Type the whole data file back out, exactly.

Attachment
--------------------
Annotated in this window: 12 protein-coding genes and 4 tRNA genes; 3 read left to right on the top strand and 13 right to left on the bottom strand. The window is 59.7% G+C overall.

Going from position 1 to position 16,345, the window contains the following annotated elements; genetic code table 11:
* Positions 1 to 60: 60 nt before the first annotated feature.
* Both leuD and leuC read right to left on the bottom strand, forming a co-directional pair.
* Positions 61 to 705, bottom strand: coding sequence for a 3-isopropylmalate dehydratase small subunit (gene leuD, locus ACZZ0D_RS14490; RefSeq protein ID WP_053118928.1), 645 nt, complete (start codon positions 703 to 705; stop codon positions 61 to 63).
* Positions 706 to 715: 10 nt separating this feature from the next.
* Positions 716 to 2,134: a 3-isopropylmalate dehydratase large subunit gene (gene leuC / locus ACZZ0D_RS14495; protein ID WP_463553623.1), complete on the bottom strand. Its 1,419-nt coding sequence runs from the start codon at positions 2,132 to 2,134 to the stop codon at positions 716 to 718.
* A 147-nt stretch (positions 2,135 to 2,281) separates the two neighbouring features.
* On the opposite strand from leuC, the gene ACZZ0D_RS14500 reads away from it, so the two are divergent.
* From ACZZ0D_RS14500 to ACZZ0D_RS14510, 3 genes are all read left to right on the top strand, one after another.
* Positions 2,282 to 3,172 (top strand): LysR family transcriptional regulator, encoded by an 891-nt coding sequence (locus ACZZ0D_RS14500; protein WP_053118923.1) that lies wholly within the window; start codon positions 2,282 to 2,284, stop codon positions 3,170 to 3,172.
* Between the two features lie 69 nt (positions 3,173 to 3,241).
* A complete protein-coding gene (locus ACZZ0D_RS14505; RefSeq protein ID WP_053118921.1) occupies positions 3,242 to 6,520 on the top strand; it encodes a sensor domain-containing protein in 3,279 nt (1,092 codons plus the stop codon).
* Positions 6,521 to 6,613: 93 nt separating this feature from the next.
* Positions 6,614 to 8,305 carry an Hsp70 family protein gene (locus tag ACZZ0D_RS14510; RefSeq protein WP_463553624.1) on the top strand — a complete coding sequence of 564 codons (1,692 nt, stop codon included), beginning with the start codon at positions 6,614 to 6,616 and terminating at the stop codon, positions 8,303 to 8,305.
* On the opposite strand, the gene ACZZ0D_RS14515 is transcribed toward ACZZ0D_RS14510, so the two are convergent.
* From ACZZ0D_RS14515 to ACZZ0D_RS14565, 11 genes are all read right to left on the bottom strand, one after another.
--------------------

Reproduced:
Annotated in this window: 12 protein-coding genes and 4 tRNA genes; 3 read left to right on the top strand and 13 right to left on the bottom strand. The window is 59.7% G+C overall.

Going from position 1 to position 16,345, the window contains the following annotated elements; genetic code table 11:
* Positions 1 to 60: 60 nt before the first annotated feature.
* Both leuD and leuC read right to left on the bottom strand, forming a co-directional pair.
* Positions 61 to 705, bottom strand: coding sequence for a 3-isopropylmalate dehydratase small subunit (gene leuD, locus ACZZ0D_RS14490; RefSeq protein ID WP_053118928.1), 645 nt, complete (start codon positions 703 to 705; stop codon positions 61 to 63).
* Positions 706 to 715: 10 nt separating this feature from the next.
* Positions 716 to 2,134: a 3-isopropylmalate dehydratase large subunit gene (gene leuC / locus ACZZ0D_RS14495; protein ID WP_463553623.1), complete on the bottom strand. Its 1,419-nt coding sequence runs from the start codon at positions 2,132 to 2,134 to the stop codon at positions 716 to 718.
* A 147-nt stretch (positions 2,135 to 2,281) separates the two neighbouring features.
* On the opposite strand from leuC, the gene ACZZ0D_RS14500 reads away from it, so the two are divergent.
* From ACZZ0D_RS14500 to ACZZ0D_RS14510, 3 genes are all read left to right on the top strand, one after another.
* Positions 2,282 to 3,172 (top strand): LysR family transcriptional regulator, encoded by an 891-nt coding sequence (locus ACZZ0D_RS14500; protein WP_053118923.1) that lies wholly within the window; start codon positions 2,282 to 2,284, stop codon positions 3,170 to 3,172.
* Between the two features lie 69 nt (positions 3,173 to 3,241).
* A complete protein-coding gene (locus ACZZ0D_RS14505; RefSeq protein ID WP_053118921.1) occupies positions 3,242 to 6,520 on the top strand; it encodes a sensor domain-containing protein in 3,279 nt (1,092 codons plus the stop codon).
* Positions 6,521 to 6,613: 93 nt separating this feature from the next.
* Positions 6,614 to 8,305 carry an Hsp70 family protein gene (locus tag ACZZ0D_RS14510; RefSeq protein WP_463553624.1) on the top strand — a complete coding sequence of 564 codons (1,692 nt, stop codon included), beginning with the start codon at positions 6,614 to 6,616 and terminating at the stop codon, positions 8,303 to 8,305.
* On the opposite strand, the gene ACZZ0D_RS14515 is transcribed toward ACZZ0D_RS14510, so the two are convergent.
* From ACZZ0D_RS14515 to ACZZ0D_RS14565, 11 genes are all read right to left on the bottom strand, one after another.